4. Home warranties: How I wish I’d know about these babies at the start of my investing career. I’m sure many good companies provide them, but I always used American Home Shield. With a multi-property discount, it comes out to about $330 per year per property, which they will even break up and let you pay monthly for less than $28 per month (good idea: Make your tenant pay for it.
Now, I can already hear some people asking, “Can’t I just use a lease-option that passes all major repairs on to my tenant/buyer and make them pay for it? Of course. However, that can be a double-edged sword, as inevitably our houses end up with buckets under the sink or things duct-taped together to avoid the tenant having to pony up and pay a contractor to fix it. AHS does not even inspect the house before issuing a warranty, and will do anything from re-plumb the house, to replace the furnace if necessary. All for a $60 service call. How many unanticipated $2,500 furnaces does it take to make the warranty pay for itself? I’ve had to replace two out of pocket, and each one worked perfectly well when I tested it upon purchasing the property.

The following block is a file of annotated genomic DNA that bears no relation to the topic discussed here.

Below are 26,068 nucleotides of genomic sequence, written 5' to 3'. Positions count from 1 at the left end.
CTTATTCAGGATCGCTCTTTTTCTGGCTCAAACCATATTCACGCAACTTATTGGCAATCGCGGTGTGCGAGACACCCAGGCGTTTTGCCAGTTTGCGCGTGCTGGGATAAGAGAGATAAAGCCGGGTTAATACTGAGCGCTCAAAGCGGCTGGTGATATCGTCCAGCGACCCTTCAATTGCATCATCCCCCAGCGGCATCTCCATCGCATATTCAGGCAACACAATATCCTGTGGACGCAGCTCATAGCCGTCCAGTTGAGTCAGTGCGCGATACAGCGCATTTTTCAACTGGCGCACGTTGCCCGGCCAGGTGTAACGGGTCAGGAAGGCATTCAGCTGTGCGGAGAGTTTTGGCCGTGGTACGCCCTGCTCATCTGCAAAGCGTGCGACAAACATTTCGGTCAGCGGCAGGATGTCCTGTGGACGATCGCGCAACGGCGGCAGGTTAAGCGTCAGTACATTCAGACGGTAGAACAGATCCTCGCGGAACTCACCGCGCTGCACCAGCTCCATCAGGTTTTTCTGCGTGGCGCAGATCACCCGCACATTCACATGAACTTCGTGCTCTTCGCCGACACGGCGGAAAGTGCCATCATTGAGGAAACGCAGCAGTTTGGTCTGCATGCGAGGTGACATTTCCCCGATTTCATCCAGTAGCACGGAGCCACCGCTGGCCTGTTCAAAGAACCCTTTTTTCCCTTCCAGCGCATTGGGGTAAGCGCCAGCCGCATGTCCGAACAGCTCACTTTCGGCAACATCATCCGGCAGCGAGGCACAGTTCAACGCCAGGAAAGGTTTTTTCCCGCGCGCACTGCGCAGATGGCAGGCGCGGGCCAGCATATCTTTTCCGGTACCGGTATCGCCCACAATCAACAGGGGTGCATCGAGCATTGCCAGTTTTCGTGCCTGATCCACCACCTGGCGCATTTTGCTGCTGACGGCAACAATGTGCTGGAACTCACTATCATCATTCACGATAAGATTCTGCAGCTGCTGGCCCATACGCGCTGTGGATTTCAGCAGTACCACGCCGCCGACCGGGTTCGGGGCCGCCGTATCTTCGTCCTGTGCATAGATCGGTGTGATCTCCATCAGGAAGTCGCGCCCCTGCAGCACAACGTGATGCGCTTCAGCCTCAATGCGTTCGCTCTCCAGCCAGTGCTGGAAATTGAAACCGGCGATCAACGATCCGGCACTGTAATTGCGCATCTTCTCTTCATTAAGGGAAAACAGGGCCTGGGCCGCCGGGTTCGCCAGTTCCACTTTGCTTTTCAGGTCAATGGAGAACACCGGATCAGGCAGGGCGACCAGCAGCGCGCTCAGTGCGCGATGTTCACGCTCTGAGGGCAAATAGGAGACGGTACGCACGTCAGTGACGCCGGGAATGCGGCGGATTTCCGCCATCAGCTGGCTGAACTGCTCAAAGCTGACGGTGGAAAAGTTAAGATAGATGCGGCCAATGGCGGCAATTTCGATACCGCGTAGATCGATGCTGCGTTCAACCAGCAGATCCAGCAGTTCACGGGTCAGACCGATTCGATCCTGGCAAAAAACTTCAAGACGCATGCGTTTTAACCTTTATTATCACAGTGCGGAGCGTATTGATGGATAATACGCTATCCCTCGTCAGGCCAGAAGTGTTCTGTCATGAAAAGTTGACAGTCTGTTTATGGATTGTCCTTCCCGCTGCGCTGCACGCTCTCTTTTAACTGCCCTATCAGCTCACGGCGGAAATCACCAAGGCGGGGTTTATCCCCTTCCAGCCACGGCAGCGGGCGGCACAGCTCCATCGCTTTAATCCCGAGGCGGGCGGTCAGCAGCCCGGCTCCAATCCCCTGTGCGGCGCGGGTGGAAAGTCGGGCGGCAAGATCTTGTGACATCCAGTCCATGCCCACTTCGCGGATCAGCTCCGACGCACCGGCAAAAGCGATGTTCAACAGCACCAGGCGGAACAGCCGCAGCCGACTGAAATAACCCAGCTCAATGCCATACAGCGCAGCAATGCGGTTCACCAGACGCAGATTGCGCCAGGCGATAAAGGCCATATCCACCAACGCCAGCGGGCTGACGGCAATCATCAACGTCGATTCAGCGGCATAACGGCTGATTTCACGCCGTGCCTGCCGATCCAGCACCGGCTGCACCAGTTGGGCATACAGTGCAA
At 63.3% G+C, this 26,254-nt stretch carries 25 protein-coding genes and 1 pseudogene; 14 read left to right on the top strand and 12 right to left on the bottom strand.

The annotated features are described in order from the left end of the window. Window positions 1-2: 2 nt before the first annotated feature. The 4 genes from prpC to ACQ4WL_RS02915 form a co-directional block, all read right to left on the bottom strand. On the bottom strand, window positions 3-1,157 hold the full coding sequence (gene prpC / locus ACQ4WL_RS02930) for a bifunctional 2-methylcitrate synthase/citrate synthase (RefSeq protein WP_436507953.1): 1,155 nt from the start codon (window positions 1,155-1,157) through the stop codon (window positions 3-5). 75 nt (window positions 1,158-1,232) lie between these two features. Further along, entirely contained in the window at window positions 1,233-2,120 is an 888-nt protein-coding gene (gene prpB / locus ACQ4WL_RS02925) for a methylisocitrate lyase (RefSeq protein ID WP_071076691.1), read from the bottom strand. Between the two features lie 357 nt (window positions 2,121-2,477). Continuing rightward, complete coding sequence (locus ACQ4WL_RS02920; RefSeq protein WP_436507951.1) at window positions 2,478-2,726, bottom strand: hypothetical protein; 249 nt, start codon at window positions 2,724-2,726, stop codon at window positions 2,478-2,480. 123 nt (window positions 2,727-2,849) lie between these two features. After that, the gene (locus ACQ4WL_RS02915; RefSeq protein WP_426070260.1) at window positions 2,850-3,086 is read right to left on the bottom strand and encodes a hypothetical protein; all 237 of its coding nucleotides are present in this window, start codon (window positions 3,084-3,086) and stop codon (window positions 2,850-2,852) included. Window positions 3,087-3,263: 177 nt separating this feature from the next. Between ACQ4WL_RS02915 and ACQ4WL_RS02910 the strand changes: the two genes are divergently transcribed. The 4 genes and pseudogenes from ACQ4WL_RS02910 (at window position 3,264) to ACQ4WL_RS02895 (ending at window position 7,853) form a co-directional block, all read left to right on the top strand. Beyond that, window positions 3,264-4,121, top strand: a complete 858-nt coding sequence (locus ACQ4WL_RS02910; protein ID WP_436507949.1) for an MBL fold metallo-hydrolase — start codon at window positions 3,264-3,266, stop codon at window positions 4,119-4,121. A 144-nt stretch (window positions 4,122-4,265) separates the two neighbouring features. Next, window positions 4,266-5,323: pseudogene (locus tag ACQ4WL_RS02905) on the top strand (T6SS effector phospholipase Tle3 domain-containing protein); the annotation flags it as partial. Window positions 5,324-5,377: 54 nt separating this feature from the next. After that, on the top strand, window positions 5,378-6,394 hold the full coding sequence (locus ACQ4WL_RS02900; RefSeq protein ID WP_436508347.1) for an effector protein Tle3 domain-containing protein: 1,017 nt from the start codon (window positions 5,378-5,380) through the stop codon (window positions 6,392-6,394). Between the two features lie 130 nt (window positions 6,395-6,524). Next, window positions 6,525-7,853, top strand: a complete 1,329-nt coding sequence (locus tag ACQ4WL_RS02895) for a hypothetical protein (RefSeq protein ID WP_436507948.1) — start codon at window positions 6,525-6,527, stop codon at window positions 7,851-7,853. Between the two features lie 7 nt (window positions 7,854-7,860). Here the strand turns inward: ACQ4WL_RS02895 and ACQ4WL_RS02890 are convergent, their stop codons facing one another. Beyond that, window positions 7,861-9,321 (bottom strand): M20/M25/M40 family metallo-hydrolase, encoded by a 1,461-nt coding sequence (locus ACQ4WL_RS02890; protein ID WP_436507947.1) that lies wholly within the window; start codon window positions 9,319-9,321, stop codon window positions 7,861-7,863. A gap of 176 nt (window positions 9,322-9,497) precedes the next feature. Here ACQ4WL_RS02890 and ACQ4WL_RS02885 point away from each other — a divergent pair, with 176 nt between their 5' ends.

5. Home inspections: I had two mentors when I got started in the creative real estate business. One of them was an interpersonal and financial genius, who could reduce an incredibly complex situation with multiple sets of numbers into its simplest, most logical solution, almost instantly. The other one, while also a brilliant guy, had as his claim to fame the fact that he had worked at or owned construction companies for the past 30 years. I’ll bet Warren walked me through 30 houses, pointing out every potential problem, and teaching me what to watch out for. With that level of detailed instruction, it would surely be foolish to pay $350 for a home inspection before closing, wouldn’t it? After all, I was now an “expert”. Wrong, wrong, wrong. I don’t’ think I ever bought a house where I did not miss something of decent significance, and sometimes the errors ran into the thousands and thousands of dollars. I could not have reaped a better return on those skipped $350 investments with a jockey’s eye for horseflesh, and a pocket full of four-leaf clovers tucked away in my lucky rabbit’s foot bag.
6. Tenants are guilty until proven innocent: “But this America, isn’t everyone innocent until proven guilty??” Folks, every time I have gone against my training and better judgment and trusted a tenant, I have lived to regret it. The check is not in the mail. They are not moving out peaceably, so “you can just save yourself the hassle of having to evict us”. They are not “cleaning the house like new on the way out”. The milk of human kindness is a wonderful thing, but it quickly sours in a tenant’s refrigerator.